Thicker, shinier hair is one of the best perks of pregnancy. However, just like pregnancy itself, the hair improvements seen during pregnancy are temporary (darn!). In fact, many new mothers notice that their hair becomes thinner and sheds more than usual following the birth of their child.
While postpartum hair loss is common and perfectly normal, it can certainly be an alarming surprise. In this article, we’re going to clear up some of the most common questions and concerns about postpartum hair loss. Here’s what you need to know.
Normally, between 85 to 95 percent of the hair on your head is actively growing, while the remainder is in a “resting” stage. Every two to three months, the hairs in the resting phase fall out and are replaced by new hair growth. The average woman loses about 100 hairs a day, which is not enough to be noticeable.
When a woman is pregnant, rising hormone levels (namely, estrogen) cause more of their hair to stay in the growth phase, leading to fewer hairs falling out each day. This accounts for the fuller hair many women experience during pregnancy.
After giving birth, the stress of pregnancy combined with falling estrogen levels cause many hair follicles to enter the resting stage (all at once!). Since the resting phase is followed by hair shedding (and then regrowth), new mothers often experience more hair loss than normal in the months following childbirth. This process, which affects between 40-50 percent of women in the months following childbirth, is known as telogen effluvium—although you might simply know it as “clogged shower drains.”
If you’re pregnant or currently experiencing postpartum hair loss, take heart—it’s not permanent. Postpartum hair loss usually begins about three months after childbirth. While the increased shedding can last as long as 18 months , most women will return to their usual hair growth cycle by their child’s first birthday or sooner.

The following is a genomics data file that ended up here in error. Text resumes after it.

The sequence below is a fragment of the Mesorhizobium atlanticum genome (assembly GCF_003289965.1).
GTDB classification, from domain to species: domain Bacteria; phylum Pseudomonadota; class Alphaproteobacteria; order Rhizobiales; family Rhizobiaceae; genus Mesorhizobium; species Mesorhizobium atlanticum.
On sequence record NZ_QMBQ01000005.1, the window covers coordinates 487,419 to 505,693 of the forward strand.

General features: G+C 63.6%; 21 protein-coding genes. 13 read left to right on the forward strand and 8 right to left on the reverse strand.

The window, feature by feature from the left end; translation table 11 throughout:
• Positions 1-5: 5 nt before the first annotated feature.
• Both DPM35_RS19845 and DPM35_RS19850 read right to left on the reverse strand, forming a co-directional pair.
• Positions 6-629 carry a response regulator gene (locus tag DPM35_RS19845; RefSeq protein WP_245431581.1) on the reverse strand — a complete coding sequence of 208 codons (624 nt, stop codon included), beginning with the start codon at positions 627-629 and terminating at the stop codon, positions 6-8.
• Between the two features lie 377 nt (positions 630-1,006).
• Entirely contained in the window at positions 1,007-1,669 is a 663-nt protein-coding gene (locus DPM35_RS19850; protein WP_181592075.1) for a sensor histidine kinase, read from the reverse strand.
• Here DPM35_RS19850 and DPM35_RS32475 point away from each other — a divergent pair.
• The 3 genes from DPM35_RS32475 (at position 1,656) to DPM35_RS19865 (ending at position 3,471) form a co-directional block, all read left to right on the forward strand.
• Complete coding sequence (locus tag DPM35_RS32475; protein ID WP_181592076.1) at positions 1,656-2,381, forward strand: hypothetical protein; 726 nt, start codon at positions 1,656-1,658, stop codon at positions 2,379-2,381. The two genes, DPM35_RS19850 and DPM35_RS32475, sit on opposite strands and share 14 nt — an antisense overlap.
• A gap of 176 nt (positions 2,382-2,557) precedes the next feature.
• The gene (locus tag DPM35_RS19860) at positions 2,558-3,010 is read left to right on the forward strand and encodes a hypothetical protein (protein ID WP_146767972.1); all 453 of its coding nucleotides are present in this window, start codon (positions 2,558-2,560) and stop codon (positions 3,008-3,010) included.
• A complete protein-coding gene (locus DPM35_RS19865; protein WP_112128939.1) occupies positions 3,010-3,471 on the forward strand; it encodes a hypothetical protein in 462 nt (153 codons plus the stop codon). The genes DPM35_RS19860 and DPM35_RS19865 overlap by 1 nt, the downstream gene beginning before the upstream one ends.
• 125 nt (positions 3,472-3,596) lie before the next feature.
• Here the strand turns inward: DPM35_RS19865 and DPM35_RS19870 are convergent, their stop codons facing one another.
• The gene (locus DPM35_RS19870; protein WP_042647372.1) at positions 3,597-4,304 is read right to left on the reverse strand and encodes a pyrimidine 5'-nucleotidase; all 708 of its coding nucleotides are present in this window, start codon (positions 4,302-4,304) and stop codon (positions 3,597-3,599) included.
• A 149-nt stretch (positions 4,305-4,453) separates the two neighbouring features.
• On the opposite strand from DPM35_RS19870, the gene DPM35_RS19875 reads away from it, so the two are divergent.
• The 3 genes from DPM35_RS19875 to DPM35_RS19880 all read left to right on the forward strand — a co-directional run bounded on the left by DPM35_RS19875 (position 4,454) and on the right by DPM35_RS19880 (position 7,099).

Because postpartum hair loss tends to occur during the same time that many new moms are breastfeeding, people have developed the false belief that breastfeeding causes hair loss. Thankfully, correlation is not causation. Experts say that breastfeeding has no proven effect on whether or not a woman will have increased hair loss following birth.
While postpartum hair loss is not completely preventable, you can reduce it by maintaining a healthy body and mind during and after pregnancy. Here are our top tips:
Manage your stress
Since the physical and mental stress of pregnancy can contribute to postpartum hair loss, it’s in your (and your hair’s) best interest to find healthy ways to manage your stress. You could partake in gentle exercise (approved by your doctor, of course), practice deep breathing or meditation, or take a nice, warm bath with essential oils. Whatever relaxes your mind and soothes your nerves, do that!
Eat a nutrient-rich diet
Like anything that grows, your hair needs the right nutrients to thrive—and that starts with what you eat. Focus on eating real, whole foods, including fruits, vegetables, legumes, whole grains, lean protein, nuts, and seeds.
Take hair vitamin supplements
As much as we’d like to be able to get all of the nutrients we need from diet alone, that’s not always possible. Taking a carefully-balanced natural hair growth vitamin is a great way to fill in nutritional gaps, ensuring that your locks have everything they need to look and function their best.
As with adding anything new to your pregnancy or postpartum routine, it’s always recommended to check in with your doctor before starting a new supplement.
Be extra gentle with your hair
During pregnancy and postpartum, be extra gentle with your hair. Wash it only when necessary, use scrunchies to tie your hair up (instead of rubber bands or hair ties), use a wide-tooth comb to minimise tangling, avoid pulling your hair into tight ponytails, and minimise the use of heat tools. You can also improve the health of your hair (and body!) by switching to using natural hair care products.
If you’re experiencing postpartum hair loss, don’t panic! It’s a normal, albeit frustrating side effect of bringing a new life into this world. For some women, hair loss is so mild they don’t even notice it, while for others, the loss can be quite significant. Either way, take heart in knowing that it’s only temporary. To minimise your postpartum hair loss, do your best to apply as many of the tips in this article as possible and try to have patience—your beautiful hair will be back in no time.